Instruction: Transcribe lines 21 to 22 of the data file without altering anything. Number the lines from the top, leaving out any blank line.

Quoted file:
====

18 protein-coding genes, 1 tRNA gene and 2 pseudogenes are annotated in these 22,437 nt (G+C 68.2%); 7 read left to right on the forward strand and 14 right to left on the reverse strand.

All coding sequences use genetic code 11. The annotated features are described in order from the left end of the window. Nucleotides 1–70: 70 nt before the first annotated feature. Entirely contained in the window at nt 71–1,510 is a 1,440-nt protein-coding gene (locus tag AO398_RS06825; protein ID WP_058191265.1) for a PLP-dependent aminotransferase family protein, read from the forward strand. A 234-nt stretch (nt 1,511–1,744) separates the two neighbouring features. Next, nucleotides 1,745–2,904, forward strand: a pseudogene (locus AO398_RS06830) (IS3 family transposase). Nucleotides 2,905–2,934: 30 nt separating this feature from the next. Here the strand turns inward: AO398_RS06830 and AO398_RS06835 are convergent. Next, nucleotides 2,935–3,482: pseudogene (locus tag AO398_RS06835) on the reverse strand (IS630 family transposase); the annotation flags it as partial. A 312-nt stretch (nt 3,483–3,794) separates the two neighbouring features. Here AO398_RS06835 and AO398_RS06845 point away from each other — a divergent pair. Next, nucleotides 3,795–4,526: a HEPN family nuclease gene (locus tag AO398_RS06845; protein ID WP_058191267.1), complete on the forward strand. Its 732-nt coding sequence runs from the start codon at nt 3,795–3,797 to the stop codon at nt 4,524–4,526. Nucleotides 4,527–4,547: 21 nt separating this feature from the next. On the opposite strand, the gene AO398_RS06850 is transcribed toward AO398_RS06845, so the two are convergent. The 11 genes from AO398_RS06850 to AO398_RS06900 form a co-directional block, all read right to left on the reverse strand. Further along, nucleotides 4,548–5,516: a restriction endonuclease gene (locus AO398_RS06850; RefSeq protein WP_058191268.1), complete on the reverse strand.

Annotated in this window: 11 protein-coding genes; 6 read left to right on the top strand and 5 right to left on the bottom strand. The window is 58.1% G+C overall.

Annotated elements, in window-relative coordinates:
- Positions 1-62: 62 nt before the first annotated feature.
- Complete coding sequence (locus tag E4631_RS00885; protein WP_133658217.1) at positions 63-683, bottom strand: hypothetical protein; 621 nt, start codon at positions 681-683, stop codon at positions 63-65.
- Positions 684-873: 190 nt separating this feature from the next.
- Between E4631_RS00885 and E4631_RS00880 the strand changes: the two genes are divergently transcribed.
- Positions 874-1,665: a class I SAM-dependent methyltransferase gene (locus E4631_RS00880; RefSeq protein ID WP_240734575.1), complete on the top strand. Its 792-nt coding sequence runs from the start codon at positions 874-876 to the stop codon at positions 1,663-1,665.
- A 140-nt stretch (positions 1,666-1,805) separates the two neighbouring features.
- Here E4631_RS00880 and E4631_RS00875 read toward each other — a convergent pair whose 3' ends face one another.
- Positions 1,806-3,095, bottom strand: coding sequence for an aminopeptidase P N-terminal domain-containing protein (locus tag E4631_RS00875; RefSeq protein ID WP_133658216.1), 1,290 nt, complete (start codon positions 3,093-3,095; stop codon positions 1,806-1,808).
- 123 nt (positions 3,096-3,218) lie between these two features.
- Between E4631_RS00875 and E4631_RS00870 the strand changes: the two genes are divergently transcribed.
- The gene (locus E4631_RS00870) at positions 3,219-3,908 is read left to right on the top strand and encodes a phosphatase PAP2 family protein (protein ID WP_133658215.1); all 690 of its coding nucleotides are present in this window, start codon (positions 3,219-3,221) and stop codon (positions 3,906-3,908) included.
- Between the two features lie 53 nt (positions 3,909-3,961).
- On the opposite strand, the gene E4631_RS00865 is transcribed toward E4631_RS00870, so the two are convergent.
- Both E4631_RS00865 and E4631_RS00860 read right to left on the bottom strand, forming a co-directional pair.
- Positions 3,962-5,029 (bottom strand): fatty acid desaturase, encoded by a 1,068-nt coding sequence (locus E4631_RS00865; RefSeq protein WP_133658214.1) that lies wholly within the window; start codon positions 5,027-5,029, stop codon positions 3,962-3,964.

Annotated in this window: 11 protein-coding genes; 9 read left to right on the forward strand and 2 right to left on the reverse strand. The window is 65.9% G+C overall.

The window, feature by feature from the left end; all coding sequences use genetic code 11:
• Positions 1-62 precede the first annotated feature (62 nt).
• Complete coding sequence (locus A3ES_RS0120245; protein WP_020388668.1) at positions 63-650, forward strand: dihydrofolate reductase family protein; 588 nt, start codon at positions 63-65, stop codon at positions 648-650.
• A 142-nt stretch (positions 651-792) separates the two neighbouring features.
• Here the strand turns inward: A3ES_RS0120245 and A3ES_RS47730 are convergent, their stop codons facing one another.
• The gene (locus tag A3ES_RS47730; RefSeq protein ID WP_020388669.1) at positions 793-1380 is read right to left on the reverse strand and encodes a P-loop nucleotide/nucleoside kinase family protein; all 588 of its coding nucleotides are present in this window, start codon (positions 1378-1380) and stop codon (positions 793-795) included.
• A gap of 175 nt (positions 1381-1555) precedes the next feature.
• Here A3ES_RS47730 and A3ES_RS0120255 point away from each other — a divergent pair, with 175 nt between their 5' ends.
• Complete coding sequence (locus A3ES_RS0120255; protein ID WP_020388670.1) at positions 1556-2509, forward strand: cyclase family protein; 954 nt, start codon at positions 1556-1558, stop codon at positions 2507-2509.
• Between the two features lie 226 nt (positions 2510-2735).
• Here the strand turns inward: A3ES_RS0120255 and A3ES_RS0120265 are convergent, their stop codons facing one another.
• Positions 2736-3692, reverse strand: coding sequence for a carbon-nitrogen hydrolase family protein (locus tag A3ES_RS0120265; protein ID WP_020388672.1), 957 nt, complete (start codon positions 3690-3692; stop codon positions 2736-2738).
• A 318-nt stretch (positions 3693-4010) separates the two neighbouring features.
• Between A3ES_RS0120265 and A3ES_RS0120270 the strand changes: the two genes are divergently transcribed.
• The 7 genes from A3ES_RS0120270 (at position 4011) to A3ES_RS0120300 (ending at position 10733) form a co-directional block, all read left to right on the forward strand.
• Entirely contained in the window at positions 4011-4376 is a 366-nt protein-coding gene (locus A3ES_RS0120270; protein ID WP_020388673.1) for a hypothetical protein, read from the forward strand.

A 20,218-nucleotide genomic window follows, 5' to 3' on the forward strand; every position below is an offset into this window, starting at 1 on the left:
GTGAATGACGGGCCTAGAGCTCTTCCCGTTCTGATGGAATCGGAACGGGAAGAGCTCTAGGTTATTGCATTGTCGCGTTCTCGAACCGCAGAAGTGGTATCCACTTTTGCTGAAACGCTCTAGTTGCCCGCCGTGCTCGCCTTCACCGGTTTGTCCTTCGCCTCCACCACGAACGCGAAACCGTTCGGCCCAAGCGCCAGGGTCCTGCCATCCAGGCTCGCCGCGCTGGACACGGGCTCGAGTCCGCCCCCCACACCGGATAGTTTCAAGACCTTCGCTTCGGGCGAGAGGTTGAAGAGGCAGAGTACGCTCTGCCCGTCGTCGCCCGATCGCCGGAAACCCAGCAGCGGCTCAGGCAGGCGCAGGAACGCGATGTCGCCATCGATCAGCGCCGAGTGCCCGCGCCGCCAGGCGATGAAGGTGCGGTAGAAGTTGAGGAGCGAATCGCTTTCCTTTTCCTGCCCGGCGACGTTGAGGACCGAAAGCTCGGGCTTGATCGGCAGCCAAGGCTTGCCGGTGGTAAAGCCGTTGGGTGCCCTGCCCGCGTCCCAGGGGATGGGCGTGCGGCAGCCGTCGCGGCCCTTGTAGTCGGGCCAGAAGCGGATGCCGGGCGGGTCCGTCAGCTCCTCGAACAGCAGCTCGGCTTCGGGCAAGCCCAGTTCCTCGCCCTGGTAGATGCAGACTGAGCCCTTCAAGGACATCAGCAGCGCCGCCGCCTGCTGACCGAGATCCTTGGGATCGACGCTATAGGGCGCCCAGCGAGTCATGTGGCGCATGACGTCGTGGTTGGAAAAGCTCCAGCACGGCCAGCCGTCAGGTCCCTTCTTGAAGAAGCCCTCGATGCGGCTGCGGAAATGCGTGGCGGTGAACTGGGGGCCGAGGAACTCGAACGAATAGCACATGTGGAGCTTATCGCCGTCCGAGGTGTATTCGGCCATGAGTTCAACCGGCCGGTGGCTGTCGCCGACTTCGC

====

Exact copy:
The window, feature by feature from the left end; all coding sequences use genetic code 11:
• Positions 1-62 precede the first annotated feature (62 nt).